Summer Reading Tips for Kids and Parents

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by Kristy Wyatt
Keeping kids motivated to practice their reading during the long summer days is a difficult goal. Since summer is a time for kids to escape the structured school environment, parents need to make reading fun, casual and interesting. Here are a few great ideas that will encourage your child to enjoy reading this summer.

Dinner…and a book?
Instead of watching TV after dinner, make a habit of reading a book. Have your child pick out the book they’d like to read before dinner so that they know as soon as the meal is finished, it’s reading time. If it’s a chapter book, discuss it at dinner each night. Who is their favorite character? What do they think will happen next?

Make it a (reading) date.
Kids love spending one-on-one time with Mom and Dad. Set aside 30 minutes a few days a week when each sibling has the chance to read a new book with you. On the weekends, plan “reading time,” where everyone — including Mom — quietly reads together before starting the activities for the day. Then, discuss the books as a family.

Surprise with a subscription.
Give your child a subscription to a learning magazine, such as Kids Discover, Highlights, Boys’ Life, Ranger Rick Jr., National Geographic Little Kids, Young Rider, Zoobooks or Odyssey. Not only will your child learn new things, but they’ll be able to practice their reading, too.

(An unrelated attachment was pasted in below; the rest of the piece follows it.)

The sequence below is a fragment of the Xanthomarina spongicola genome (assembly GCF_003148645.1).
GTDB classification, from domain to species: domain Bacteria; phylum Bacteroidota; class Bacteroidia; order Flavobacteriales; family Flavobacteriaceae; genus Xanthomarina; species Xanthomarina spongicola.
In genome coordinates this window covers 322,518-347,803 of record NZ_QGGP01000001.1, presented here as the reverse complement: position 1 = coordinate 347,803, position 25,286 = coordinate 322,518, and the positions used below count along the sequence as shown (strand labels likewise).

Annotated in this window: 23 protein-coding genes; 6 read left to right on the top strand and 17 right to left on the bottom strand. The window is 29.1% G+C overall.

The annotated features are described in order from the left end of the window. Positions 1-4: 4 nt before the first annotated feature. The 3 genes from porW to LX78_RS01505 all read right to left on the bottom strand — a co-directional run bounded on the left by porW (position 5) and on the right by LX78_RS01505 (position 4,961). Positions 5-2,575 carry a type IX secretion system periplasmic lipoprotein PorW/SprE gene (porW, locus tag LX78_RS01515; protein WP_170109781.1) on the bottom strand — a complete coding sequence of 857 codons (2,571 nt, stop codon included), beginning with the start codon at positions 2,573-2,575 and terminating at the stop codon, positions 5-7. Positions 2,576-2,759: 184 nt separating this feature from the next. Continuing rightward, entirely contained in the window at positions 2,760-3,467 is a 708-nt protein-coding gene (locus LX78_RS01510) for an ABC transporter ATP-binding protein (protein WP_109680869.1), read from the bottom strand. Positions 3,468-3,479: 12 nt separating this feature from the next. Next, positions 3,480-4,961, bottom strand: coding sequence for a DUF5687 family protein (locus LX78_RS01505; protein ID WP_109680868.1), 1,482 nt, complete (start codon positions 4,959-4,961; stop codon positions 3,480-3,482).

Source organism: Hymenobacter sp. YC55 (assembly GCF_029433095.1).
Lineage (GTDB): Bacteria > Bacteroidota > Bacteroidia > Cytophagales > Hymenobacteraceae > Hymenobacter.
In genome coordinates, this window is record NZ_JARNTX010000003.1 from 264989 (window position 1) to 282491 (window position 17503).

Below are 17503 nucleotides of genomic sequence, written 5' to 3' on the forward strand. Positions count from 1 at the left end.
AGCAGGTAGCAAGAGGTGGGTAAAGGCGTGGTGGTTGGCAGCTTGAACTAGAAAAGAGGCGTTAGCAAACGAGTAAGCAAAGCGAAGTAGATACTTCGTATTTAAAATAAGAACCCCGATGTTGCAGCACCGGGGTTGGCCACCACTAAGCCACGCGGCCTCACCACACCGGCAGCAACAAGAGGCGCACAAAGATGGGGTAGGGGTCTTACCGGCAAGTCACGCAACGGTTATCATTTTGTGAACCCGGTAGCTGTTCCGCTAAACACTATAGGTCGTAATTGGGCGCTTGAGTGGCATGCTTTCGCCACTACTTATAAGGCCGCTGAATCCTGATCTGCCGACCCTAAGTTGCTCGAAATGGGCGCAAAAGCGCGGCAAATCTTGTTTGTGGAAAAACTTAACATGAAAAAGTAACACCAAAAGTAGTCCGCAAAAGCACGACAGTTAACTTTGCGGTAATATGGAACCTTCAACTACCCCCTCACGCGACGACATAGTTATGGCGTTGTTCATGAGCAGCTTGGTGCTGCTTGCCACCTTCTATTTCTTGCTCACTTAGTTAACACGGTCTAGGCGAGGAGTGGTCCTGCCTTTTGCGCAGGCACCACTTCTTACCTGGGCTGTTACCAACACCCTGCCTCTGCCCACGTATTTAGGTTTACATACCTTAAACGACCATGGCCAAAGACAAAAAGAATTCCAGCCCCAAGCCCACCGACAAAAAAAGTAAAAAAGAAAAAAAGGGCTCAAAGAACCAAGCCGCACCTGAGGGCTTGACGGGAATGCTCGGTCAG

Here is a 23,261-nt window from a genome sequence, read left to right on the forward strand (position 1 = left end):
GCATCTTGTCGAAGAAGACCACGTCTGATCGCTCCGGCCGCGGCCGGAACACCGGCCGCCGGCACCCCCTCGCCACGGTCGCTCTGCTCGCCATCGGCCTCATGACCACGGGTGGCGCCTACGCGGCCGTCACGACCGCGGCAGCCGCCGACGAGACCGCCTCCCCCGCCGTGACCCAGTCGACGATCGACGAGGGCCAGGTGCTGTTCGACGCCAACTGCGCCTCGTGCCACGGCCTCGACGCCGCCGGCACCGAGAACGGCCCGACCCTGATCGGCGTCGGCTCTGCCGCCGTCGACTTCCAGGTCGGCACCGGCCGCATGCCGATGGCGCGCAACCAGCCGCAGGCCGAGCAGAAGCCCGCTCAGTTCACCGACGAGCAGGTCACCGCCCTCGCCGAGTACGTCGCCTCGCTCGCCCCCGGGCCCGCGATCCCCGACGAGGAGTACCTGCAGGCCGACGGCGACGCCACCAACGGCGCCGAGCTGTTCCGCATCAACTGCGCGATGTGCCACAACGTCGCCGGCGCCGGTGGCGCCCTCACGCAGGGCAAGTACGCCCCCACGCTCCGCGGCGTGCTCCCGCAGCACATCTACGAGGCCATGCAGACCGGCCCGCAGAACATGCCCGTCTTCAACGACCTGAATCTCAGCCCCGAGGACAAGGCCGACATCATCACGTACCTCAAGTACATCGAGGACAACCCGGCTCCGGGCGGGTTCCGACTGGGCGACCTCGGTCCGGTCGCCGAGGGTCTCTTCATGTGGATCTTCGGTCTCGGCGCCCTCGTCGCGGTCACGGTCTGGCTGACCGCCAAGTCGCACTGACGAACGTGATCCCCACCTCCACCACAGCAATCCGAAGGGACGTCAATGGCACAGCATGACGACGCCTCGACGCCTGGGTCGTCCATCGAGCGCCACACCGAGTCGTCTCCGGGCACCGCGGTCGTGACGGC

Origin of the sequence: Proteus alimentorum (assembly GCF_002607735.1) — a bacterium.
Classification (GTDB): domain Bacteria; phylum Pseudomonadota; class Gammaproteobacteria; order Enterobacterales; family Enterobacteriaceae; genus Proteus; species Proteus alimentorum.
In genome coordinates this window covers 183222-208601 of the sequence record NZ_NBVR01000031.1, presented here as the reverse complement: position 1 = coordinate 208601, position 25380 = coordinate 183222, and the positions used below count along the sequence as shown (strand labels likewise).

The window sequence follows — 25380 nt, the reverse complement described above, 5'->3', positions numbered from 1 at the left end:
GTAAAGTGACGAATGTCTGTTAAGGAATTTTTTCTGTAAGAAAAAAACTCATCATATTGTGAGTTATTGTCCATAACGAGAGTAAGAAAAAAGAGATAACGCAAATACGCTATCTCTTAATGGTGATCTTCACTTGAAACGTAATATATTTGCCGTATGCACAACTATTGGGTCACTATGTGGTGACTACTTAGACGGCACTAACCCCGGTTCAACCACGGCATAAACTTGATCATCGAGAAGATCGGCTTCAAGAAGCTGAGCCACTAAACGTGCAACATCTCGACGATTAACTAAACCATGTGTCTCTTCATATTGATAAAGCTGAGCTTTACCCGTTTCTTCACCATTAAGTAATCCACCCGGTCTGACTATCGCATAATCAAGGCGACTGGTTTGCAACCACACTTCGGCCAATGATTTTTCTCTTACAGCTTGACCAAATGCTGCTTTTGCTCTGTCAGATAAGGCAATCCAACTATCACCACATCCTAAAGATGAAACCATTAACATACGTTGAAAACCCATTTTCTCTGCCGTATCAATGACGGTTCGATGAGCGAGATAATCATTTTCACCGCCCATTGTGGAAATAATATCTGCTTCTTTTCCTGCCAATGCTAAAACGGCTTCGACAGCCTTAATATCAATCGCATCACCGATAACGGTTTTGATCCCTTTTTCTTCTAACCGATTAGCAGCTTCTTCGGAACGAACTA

Monkey see, monkey do.
This old saying definitely applies to reading. Set an example for your child by reading whenever you have a chance, whether waiting on kids in the carpool, at the dentist’s office, or relaxing after work. Your children will watch you, and they’ll be more likely to pick up a book as well.

Role play with your books.
Enacting scenes from a favorite book or visiting a place that relates to the story, characters or plot will improve your child’s reading comprehension. Plus, they’ll love participating in learning exercises, which will seem like playtime to them.

Be a borrower of books.
Many young children love going to the library and picking out their own books. You can take it a step further by getting them involved in library activities such as reading clubs or story-time to get your child interested in books and reading.

Lend an ear, or two.
Audiobooks are a great option for summer vacations, especially if you’re going on a road trip or visiting family with a long commute. Choose a book that appeals to everyone in the family, such as classics like “A Wrinkle in Time,” “Charlotte’s Web” or “Peter Pan.”

The age-old art of letter writing.
Encourage your kids to write letters to close school friends during the summer months. Not only does this allow them to keep in touch with their buddies, but it also gets kids to practice their writing and comprehension skills. Use postcards, traditional paper and envelopes, or e-mail.

Switch up the scene.
Have your child read aloud somewhere other than their room or the living room. Go outside on the front porch, to the park or to the beach. It will keep reading interesting, fresh and stimulating.

“A house that has a library in it…”
Keeps children reading! This old saying states that a house with a library “has a soul.” It also makes books more readily available to kids. Don’t keep your child’s favorite books in their room on a bookshelf. Instead, place them in the living room coffee table, near the kitchen table, and even on the front porch.

 

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